blog home Child Safety Is my child ready for a booster seat?

Is my child ready for a booster seat?

By Beth Gibson on December 1, 2020

Have you noticed that your child has outgrown most of his clothes and shoes lately? Or perhaps she has trouble fitting into her car seat?

Depending on your child’s height, weight, and age, it may be time to upgrade to a booster seat.

“But why not just use a seat belt?” you may ask. Or you may wonder, “Can’t my child’s current car seat still do the job?”

We at GibsonSingleton are here to answer those questions and more – and to make sure your child enjoys a safe ride in the car, whether you’re going on a long road trip for the holidays or just running a few errands close to home.

Why does my child need a booster seat?

Just as car seats were designed to keep children safe on the road, booster seats also minimize their risk of injury during an accident.

Booster seats effectively increase a child’s height so he can fit snuggly into a seatbelt and remain secured in the backseat. Without a booster seat, the seatbelt cannot hold most children in place, meaning they could be seriously injured during a collision.

Sadly, children are at the highest risk when they are not properly secured. Yet many parents do not realize how important boosters and seatbelts working together are. Tragically, 35% of children who died in auto accidents in a recent year were not even wearing seatbelts, according to the Centers for Disease Control and Prevention (CDC).

Further, incorrectly installing a booster seat can lead to even more serious injuries. Another study by the CDC showed that 20% of booster seats are not properly secured, which can increase, not decrease, the risk of serious injury.

Bottom line: using a booster seat and seatbelt properly could be the difference between life and death for your child during a wreck.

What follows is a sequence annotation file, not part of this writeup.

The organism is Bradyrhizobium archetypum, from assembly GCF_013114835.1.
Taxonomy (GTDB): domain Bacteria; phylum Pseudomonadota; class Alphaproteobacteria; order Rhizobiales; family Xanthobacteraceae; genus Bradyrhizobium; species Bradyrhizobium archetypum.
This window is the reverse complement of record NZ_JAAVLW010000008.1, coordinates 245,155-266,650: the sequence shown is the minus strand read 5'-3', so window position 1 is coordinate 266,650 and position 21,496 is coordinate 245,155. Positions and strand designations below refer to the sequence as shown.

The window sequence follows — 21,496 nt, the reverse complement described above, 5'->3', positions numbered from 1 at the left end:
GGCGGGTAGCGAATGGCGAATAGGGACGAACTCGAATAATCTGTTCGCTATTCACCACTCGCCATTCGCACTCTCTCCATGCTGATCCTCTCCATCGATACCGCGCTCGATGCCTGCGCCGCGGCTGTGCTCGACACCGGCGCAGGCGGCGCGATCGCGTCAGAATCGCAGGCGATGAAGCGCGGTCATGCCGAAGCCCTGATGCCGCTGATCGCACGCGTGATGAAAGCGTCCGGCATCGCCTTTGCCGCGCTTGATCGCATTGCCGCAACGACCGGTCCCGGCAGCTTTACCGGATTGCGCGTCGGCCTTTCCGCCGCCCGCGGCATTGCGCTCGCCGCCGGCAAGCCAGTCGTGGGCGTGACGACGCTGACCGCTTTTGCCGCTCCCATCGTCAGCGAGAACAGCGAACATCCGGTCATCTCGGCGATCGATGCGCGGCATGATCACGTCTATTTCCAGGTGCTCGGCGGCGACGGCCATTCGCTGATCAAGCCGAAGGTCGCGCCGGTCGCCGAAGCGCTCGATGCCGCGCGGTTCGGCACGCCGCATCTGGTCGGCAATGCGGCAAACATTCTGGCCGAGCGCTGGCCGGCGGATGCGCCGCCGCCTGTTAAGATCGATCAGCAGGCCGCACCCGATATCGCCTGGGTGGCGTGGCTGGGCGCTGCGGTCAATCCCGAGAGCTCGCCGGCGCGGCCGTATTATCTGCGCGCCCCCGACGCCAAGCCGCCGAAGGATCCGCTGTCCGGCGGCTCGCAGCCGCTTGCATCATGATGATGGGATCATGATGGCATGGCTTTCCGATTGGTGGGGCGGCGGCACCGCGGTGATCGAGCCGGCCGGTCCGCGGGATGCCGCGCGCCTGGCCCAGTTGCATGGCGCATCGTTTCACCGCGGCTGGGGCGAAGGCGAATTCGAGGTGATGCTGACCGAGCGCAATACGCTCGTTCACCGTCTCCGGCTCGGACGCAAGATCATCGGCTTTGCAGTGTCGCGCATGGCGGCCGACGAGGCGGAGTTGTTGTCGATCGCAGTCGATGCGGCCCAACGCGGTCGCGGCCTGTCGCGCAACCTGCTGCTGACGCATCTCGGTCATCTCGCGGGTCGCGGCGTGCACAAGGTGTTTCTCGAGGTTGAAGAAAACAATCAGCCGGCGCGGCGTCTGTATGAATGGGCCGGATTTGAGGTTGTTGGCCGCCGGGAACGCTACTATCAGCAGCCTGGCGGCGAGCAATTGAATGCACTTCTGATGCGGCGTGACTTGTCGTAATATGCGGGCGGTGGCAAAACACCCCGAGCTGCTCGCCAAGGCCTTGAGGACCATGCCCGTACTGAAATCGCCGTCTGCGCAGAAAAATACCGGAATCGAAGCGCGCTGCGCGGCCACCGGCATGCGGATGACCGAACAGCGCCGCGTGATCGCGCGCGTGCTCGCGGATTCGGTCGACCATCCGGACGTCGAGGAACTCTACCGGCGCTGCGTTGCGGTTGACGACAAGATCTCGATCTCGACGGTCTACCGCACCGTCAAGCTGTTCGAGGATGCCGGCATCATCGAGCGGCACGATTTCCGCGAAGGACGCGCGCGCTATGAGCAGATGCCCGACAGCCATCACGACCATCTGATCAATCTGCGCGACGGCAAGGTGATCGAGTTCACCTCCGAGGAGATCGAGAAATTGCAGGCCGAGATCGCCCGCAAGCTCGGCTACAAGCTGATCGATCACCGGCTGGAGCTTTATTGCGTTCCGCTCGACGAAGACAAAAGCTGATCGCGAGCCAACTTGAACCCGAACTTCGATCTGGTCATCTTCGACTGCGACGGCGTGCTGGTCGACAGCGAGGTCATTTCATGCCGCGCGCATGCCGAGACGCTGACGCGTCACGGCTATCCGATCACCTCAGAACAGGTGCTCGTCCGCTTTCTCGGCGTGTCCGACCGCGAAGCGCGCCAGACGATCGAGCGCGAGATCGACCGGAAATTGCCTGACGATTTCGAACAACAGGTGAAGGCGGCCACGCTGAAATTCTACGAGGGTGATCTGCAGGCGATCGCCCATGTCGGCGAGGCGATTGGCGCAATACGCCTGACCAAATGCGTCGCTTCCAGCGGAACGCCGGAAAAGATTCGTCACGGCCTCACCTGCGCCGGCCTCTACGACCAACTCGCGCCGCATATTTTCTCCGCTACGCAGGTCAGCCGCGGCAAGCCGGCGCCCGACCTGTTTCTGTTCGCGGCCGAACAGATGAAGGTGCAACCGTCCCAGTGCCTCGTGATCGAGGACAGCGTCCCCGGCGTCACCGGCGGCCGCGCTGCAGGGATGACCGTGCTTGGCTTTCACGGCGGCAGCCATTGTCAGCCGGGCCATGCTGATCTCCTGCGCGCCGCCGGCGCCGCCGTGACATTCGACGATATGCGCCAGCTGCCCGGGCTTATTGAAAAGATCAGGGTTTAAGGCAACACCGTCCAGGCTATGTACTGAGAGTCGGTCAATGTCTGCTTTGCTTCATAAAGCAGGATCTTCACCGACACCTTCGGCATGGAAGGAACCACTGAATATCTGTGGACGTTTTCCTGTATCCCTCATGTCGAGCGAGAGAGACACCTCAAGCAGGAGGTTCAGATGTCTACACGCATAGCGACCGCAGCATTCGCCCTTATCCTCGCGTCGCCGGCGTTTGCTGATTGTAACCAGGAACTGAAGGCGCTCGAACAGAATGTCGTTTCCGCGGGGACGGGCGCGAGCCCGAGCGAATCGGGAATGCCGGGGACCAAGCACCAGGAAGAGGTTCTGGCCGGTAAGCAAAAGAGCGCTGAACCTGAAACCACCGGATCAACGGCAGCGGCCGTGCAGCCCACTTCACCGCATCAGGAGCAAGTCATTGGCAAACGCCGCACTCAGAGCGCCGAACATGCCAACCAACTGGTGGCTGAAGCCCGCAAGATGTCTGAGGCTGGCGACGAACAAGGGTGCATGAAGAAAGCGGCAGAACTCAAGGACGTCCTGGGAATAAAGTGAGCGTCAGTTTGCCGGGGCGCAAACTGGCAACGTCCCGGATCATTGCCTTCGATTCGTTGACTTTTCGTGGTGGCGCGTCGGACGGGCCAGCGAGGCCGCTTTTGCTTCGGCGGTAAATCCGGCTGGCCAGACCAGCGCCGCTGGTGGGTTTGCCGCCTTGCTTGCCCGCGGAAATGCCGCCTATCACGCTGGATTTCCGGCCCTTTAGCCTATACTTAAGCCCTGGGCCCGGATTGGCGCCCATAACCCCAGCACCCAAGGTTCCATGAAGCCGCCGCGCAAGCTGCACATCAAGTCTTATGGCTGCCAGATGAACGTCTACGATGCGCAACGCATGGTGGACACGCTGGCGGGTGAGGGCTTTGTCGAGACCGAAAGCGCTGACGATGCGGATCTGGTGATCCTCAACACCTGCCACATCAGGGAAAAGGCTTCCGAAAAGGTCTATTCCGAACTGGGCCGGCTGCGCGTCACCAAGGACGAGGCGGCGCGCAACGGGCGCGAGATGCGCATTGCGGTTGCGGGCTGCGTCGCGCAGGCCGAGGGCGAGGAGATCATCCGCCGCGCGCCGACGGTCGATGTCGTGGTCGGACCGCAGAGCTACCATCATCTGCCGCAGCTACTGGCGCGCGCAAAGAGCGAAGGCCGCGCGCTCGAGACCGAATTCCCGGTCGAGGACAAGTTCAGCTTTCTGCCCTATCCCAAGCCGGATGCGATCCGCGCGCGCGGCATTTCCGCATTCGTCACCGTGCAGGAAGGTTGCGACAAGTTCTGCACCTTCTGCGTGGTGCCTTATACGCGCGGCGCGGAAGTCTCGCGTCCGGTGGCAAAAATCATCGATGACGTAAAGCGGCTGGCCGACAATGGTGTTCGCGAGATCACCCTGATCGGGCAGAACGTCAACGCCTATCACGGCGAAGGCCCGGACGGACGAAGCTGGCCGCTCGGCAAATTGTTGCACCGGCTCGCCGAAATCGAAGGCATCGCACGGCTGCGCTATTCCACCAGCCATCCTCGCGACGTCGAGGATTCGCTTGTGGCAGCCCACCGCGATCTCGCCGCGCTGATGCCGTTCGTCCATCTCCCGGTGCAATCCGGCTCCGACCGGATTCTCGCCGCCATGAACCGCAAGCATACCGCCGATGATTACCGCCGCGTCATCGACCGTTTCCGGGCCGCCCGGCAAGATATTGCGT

When is my child big enough or old enough to use a booster seat?

Most children’s bodies are not large enough to benefit from a seatbelt. If a child is not heavy or tall enough, the seatbelt will not keep her safe during a collision. That’s why car seats and booster seats offer extra safety measures. While car seats use harnesses to hold a child in place, a booster seat effectively increases your child’s height.

The National Highway Traffic Safety Administration (NHTSA) provides specific criteria about choosing the right car seat for your child and checking your car seat’s weight and height requirements regularly to see if your child has outgrown it. Generally speaking, a child could reach the recommended height and weight for a booster seat as early as 4 or as late as  12, according to the NHTSA’s car seat guidelines. That’s why it’s important to check your seat’s guidelines, along with your child’s height and weight regularly.

Helpful hint No. 1: The recommended height and weight for your child’s seat can often be found in a small label sewn onto the car seat. Or if not, and you no longer have the car seat instruction manual, simply Google the seat’s brand name, and you can easily find the instructions and recommended height and weight for your exact model.

Helpful hint No. 2: When your child goes to the doctor for his annual check-up, make a note of his weight and height then, and check your seat requirements following the appointment. Finally, put a note on your calendar to check both again in six months, especially if your child is getting close to exceeding the recommendations.

What are two more important points to remember for keeping my older child safe?

  1. In Virginia, all children under the age of 13 are required to sit in the backseat, whether they are in a booster seat or seat belt, according to Virginia Code (§46.2-1095).